Christine Vachon: I did an interview about 10 years ago with Larry Gordon, the producer, and he said, "I always thought an independent movie was just a movie brought to the marketplace" -- and I think that's all it is. I think these distinctions are really false and silly, and you know it's impossible to not be dependent on some sort of financing. I don't mind studio interference -- I don't think it's any worse, frankly, than investor interference. Sometimes, (when) depending on the studio, the studio is better.
Hope: Yeah; I've sworn off private investors.
Vachon: I don't feel things have changed that much since I started. It's the same merry-go-round, and it's gone from one thing to another.
Bernard: There's a rock-star mentality that's created by Sundance: (Filmmakers are) not really trying to make that movie that has an important message; they're trying to get that movie that's going to win the prize or is going to get them the attention of someone who's trying to sign them up as an agent.
Sloss: I think it's more about the media than it is about the filmmaker; the filmmaker's intentions are still more pure than that. Jared Hess, who made (Fox Searchlight's) "Napoleon Dynamite" -- I guarantee he did not make that film with the end that occurred in mind. He made that film because he had a bunch of friends at Brigham Young (University), and they'd had a lot of fun making short films, and they decided to make a feature out of these characters. They were not cynical or calculating about what path they were going to take.
Hope: Here's the difference: 10 years ago, I sat down with a filmmaker; now, I sit down with a filmmaker, and what I hear is a marketing strategy. What I love is filmmaking; I love to see someone getting excited about how they're putting images together. I'd like to hear that.
Sloss: I think the media has prompted them to sell that way; they're still out there and desperate to find someone like you who can ...
Bernard: They're just not in the obvious places. Sundance used to be a place where a filmmaker could find a home and get a message out.
Sloss: If filmmakers are becoming more aware of the marketing challenges before they start a film, (then) I, for one, applaud that.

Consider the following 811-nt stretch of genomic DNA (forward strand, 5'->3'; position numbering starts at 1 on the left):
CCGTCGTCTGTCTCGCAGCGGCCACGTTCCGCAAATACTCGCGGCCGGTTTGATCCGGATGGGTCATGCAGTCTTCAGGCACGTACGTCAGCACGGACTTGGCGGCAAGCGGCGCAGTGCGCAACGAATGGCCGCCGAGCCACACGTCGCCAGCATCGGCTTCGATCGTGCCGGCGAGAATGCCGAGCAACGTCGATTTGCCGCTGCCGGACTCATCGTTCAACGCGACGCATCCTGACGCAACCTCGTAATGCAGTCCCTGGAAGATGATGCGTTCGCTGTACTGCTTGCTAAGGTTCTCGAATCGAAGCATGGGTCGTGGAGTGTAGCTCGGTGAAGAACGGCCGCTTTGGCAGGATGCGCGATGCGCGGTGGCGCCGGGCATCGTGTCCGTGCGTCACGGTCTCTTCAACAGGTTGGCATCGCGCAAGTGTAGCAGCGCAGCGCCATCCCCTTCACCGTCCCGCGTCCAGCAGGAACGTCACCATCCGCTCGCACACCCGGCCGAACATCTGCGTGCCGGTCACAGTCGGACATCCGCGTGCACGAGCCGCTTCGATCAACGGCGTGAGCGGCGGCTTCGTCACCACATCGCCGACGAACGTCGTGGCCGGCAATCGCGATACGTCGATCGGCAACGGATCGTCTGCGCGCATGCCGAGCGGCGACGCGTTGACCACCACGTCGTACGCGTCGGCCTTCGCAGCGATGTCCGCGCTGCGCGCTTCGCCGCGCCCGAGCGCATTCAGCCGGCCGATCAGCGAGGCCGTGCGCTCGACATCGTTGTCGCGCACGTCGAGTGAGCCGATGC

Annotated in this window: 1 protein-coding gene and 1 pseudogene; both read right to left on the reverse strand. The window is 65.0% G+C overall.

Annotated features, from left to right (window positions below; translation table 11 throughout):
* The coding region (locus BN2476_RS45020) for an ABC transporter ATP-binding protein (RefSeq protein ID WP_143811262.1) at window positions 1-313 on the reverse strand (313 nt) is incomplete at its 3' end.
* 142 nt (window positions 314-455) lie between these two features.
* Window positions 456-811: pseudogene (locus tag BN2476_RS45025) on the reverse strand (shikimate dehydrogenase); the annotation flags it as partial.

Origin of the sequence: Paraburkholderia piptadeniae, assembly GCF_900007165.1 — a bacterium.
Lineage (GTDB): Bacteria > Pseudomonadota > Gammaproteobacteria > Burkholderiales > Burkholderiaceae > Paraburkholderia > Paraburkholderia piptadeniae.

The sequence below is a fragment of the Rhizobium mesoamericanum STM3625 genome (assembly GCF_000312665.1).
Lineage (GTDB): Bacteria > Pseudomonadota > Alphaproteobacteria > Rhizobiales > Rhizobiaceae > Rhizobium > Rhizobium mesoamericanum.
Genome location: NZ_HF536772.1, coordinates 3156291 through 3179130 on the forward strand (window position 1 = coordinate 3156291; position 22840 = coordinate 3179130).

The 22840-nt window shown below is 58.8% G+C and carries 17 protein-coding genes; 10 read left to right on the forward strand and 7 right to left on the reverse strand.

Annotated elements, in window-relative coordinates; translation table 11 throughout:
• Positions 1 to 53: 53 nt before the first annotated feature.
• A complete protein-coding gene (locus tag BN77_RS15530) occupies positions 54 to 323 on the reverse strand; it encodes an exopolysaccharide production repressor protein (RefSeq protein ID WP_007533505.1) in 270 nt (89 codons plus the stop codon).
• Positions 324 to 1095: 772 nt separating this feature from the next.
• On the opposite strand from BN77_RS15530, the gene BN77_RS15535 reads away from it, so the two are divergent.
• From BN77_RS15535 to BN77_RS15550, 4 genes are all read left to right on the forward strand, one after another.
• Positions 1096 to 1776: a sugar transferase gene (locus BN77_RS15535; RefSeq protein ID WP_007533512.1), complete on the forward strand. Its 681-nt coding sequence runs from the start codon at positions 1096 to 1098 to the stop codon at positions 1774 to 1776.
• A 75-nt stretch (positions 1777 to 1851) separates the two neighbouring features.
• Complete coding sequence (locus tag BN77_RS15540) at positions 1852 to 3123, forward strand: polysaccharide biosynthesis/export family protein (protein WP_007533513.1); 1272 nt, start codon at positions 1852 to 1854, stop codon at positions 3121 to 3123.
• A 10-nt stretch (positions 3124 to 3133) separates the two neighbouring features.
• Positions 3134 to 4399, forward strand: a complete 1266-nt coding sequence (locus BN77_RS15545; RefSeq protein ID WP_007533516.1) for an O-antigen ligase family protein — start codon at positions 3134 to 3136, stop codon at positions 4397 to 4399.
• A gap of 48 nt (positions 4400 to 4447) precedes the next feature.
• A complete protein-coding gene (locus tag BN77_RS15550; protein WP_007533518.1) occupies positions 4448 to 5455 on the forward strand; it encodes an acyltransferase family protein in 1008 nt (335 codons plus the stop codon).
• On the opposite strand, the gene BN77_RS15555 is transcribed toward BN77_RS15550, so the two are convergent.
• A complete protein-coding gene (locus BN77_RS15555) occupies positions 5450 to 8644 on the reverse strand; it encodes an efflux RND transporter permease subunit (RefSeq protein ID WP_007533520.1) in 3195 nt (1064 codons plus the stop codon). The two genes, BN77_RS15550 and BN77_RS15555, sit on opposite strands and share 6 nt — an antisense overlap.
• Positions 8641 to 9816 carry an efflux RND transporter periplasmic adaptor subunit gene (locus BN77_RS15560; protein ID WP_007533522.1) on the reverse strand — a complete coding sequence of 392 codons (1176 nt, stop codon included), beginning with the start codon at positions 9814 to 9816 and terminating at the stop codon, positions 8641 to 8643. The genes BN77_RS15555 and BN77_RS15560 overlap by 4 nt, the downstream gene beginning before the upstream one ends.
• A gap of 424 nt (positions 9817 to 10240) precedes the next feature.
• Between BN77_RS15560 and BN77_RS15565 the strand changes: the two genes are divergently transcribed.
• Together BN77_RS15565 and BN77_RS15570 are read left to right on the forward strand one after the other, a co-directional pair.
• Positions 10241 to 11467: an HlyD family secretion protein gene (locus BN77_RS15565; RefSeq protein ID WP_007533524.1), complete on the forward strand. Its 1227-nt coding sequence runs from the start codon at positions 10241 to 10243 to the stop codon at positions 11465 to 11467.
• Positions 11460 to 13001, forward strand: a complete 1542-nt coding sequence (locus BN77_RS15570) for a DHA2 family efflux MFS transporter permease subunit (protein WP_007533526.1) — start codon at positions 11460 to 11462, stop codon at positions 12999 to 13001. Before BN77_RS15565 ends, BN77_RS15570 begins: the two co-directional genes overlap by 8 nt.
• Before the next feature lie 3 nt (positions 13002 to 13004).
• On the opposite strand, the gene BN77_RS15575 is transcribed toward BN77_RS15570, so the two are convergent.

Hope: Well, it doesn't have to be a negative, but it shouldn't be at the expense of ...
Bernard: If you make $15 million off of Sundance, it's a great place to do business -- but there needs to be a place that goes back to the roots of independent film.
Sloss: If I made $15 million off of Sundance, I wouldn't be sitting next to you. (Laughs) What was the question?
Hope: Marketing, marketing.
Sloss: Look, not everybody is Todd Haynes. If there were more visionaries who didn't have to reverse-engineer from the audience back to the scale of their movie because they were just pure cinematic geniuses, that would be brilliant.
Hope: I actually disagree: I think there are far more great directors out there who have not been truly produced in a collaborative, challenging way or have been discouraged by what they feel the system is than we ever get access to. I always encourage other producers to move to New York -- to get involved -- because there's far more people that need direct relationships in exactly the way we all did when we started than exist here right now.
THR: The New York indie film community banded together last year when the AMPAS screener ban was proposed. Do you believe that unity will grow into an unprecedented era of cooperation, or was that a passing connection?
Bernard: All of the people in the independent community are independent groups. I think this affected everybody, so people from different ends of the Earth showed up and said, "This affects us being able to do what we want to do as individuals." They brought that group together, and once (the ban) was solved, they went back to their business.